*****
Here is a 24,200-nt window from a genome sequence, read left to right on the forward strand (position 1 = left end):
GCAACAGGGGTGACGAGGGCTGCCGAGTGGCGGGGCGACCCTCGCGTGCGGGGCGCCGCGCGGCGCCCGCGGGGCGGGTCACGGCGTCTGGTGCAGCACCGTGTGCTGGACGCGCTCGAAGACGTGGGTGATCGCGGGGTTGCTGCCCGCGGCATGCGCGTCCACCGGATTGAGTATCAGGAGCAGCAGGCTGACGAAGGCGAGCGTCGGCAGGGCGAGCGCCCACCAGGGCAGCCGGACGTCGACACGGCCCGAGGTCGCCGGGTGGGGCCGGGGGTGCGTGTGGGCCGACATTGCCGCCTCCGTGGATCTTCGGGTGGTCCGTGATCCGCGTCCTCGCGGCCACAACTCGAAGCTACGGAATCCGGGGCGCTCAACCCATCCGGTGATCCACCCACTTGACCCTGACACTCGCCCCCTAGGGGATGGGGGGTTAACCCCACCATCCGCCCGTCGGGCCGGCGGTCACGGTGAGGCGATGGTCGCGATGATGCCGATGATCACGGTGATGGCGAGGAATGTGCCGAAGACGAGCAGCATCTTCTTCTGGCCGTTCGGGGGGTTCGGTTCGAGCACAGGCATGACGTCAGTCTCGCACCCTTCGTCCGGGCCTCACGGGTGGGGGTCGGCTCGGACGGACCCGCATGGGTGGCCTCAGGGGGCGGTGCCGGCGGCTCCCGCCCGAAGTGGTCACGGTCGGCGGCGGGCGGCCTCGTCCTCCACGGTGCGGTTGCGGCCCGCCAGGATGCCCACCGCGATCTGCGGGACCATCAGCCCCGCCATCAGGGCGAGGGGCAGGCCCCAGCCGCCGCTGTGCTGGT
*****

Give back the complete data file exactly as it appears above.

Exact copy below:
Here is a 24,200-nt window from a genome sequence, read left to right on the forward strand (position 1 = left end):
GCAACAGGGGTGACGAGGGCTGCCGAGTGGCGGGGCGACCCTCGCGTGCGGGGCGCCGCGCGGCGCCCGCGGGGCGGGTCACGGCGTCTGGTGCAGCACCGTGTGCTGGACGCGCTCGAAGACGTGGGTGATCGCGGGGTTGCTGCCCGCGGCATGCGCGTCCACCGGATTGAGTATCAGGAGCAGCAGGCTGACGAAGGCGAGCGTCGGCAGGGCGAGCGCCCACCAGGGCAGCCGGACGTCGACACGGCCCGAGGTCGCCGGGTGGGGCCGGGGGTGCGTGTGGGCCGACATTGCCGCCTCCGTGGATCTTCGGGTGGTCCGTGATCCGCGTCCTCGCGGCCACAACTCGAAGCTACGGAATCCGGGGCGCTCAACCCATCCGGTGATCCACCCACTTGACCCTGACACTCGCCCCCTAGGGGATGGGGGGTTAACCCCACCATCCGCCCGTCGGGCCGGCGGTCACGGTGAGGCGATGGTCGCGATGATGCCGATGATCACGGTGATGGCGAGGAATGTGCCGAAGACGAGCAGCATCTTCTTCTGGCCGTTCGGGGGGTTCGGTTCGAGCACAGGCATGACGTCAGTCTCGCACCCTTCGTCCGGGCCTCACGGGTGGGGGTCGGCTCGGACGGACCCGCATGGGTGGCCTCAGGGGGCGGTGCCGGCGGCTCCCGCCCGAAGTGGTCACGGTCGGCGGCGGGCGGCCTCGTCCTCCACGGTGCGGTTGCGGCCCGCCAGGATGCCCACCGCGATCTGCGGGACCATCAGCCCCGCCATCAGGGCGAGGGGCAGGCCCCAGCCGCCGCTGTGCTGGT